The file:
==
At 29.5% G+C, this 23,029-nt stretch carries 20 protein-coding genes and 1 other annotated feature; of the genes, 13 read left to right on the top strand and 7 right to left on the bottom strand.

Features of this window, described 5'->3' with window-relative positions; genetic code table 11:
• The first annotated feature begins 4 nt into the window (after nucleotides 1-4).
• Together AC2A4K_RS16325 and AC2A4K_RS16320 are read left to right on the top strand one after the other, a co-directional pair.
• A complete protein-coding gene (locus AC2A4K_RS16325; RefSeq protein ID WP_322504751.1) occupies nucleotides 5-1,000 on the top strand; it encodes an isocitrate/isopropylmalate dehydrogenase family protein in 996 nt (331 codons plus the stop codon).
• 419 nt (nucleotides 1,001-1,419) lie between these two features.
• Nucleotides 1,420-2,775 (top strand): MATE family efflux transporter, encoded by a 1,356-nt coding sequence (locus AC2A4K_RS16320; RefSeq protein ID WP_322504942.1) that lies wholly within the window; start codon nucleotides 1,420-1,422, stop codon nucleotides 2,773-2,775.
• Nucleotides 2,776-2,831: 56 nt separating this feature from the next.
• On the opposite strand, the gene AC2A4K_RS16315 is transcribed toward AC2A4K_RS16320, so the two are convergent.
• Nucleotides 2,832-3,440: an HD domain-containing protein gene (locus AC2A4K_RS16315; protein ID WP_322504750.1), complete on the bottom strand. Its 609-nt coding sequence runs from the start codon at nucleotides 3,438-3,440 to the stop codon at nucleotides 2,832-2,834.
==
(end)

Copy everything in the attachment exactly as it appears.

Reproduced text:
At 29.5% G+C, this 23,029-nt stretch carries 20 protein-coding genes and 1 other annotated feature; of the genes, 13 read left to right on the top strand and 7 right to left on the bottom strand.

Features of this window, described 5'->3' with window-relative positions; genetic code table 11:
• The first annotated feature begins 4 nt into the window (after nucleotides 1-4).
• Together AC2A4K_RS16325 and AC2A4K_RS16320 are read left to right on the top strand one after the other, a co-directional pair.
• A complete protein-coding gene (locus AC2A4K_RS16325; RefSeq protein ID WP_322504751.1) occupies nucleotides 5-1,000 on the top strand; it encodes an isocitrate/isopropylmalate dehydrogenase family protein in 996 nt (331 codons plus the stop codon).
• 419 nt (nucleotides 1,001-1,419) lie between these two features.
• Nucleotides 1,420-2,775 (top strand): MATE family efflux transporter, encoded by a 1,356-nt coding sequence (locus AC2A4K_RS16320; RefSeq protein ID WP_322504942.1) that lies wholly within the window; start codon nucleotides 1,420-1,422, stop codon nucleotides 2,773-2,775.
• Nucleotides 2,776-2,831: 56 nt separating this feature from the next.
• On the opposite strand, the gene AC2A4K_RS16315 is transcribed toward AC2A4K_RS16320, so the two are convergent.
• Nucleotides 2,832-3,440: an HD domain-containing protein gene (locus AC2A4K_RS16315; protein ID WP_322504750.1), complete on the bottom strand. Its 609-nt coding sequence runs from the start codon at nucleotides 3,438-3,440 to the stop codon at nucleotides 2,832-2,834.